In Alabama, a 'Confederate Correspondent' is Born

Neo-Confederates

To the joy of neo-Confederate activists in Alabama, Ellen Williams, a woman known for her white supremacist views, has been hired as a staff correspondent by The South Alabamian, a small weekly newspaper based in Jackson, Ala.

"This is wonderful news for us Southern Confederates," Ben Hestley, chief of heritage defense for the extremist-led Alabama division of the Sons of Confederate Veterans (SCV), wrote in a June 6 E-mail to movement colleagues. "Congratulations to Ellen for becoming our first Confederate Correspondent."

Williams is a hard-line white nationalist who in 2004 joined her friend Pat Godwin in distributing a packet of documents that the two argued prove the 1965 Selma-to-Montgomery civil rights march was the "Mother of all Orgies." In one E-mail, she described neo-Nazi and former Klan leader David Duke as the "one man who stands openly and forthrightly for European American rights." In another, she lauded the Klan for having "prevented our losing our race to amalgamation."

"I'm aware of Ellen's position on certain things, but that doesn't have anything to do with our paper at all," South Alabamian Editor Evan Carden told the Intelligence Report. "She knows that we're not going to publish anything that's radical. ... I don't have a problem with what she does on her own time."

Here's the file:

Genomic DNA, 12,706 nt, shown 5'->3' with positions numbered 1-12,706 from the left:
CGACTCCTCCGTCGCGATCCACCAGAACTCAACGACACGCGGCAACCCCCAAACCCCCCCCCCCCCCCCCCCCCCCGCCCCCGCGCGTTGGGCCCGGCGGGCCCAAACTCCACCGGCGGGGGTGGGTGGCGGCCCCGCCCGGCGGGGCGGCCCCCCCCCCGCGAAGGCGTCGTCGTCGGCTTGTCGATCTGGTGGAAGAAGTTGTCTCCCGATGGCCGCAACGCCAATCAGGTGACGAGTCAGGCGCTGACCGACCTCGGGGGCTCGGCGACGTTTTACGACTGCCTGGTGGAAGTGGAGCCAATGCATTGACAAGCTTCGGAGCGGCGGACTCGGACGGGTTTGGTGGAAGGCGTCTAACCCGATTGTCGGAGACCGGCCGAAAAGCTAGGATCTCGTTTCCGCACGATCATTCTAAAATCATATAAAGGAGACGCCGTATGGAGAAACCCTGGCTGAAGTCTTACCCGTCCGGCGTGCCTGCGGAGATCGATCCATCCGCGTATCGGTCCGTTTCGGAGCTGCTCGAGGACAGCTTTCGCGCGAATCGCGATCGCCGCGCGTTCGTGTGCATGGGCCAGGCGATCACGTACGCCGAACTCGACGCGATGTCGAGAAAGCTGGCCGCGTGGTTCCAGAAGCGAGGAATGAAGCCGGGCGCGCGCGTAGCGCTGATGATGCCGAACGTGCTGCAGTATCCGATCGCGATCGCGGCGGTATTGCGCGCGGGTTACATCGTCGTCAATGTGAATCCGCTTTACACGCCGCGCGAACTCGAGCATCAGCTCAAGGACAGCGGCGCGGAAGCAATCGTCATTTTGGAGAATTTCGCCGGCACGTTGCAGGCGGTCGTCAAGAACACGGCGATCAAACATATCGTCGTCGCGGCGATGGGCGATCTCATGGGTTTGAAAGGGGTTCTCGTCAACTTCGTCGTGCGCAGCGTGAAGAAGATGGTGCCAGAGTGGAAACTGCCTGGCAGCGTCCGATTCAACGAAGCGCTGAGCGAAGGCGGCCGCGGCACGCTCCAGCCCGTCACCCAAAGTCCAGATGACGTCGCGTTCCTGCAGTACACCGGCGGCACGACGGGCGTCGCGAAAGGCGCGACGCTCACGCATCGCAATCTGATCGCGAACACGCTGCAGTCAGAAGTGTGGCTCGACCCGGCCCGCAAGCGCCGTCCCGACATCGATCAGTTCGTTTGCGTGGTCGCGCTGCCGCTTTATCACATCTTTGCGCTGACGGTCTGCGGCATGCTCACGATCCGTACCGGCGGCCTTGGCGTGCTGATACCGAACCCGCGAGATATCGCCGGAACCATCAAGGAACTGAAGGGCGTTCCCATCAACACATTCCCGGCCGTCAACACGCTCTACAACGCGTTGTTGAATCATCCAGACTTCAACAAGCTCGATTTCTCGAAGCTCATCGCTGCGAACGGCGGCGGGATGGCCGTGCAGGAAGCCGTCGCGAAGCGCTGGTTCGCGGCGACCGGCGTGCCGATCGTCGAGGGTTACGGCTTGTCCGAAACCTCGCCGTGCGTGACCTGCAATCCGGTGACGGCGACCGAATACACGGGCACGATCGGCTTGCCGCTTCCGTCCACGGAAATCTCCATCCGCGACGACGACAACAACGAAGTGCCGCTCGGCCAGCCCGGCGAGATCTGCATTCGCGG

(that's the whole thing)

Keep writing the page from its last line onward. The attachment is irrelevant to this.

Williams, from nearby Leroy, was initially a regular contributor of letters to the editor, including a Jan. 19 letter suggesting that the media investigate Martin Luther King Jr. She then worked briefly for the newspaper as a free-lance reporter.

In that latter role, Williams contributed an April 27 story that The South Alabamian headlined, "Ceremony proves Dixie's heart still beats." The story described a rally in Montgomery, the state capital, commemorating Confederate Memorial Day. Williams wrote that "pride was evident on each face" and "many eyes were bright with tears," concluding in an upbeat tone that "the day's events gave evidence that the heart of Dixie is still beating after 145 years."

The same story approvingly quoted Leonard Wilson, head of the Alabama SCV. Williams neglected to mention that Wilson is a longtime segregationist who is on the board of the Council of Conservative Citizens, a hate group repudiated as racist by the Republican Party and the Conservative Political Action Committee. He earned the nickname of "Flagpole" Wilson by climbing a flagpole during 1956 anti-integration riots at the University of Alabama to shout, "Keep 'Bama white!"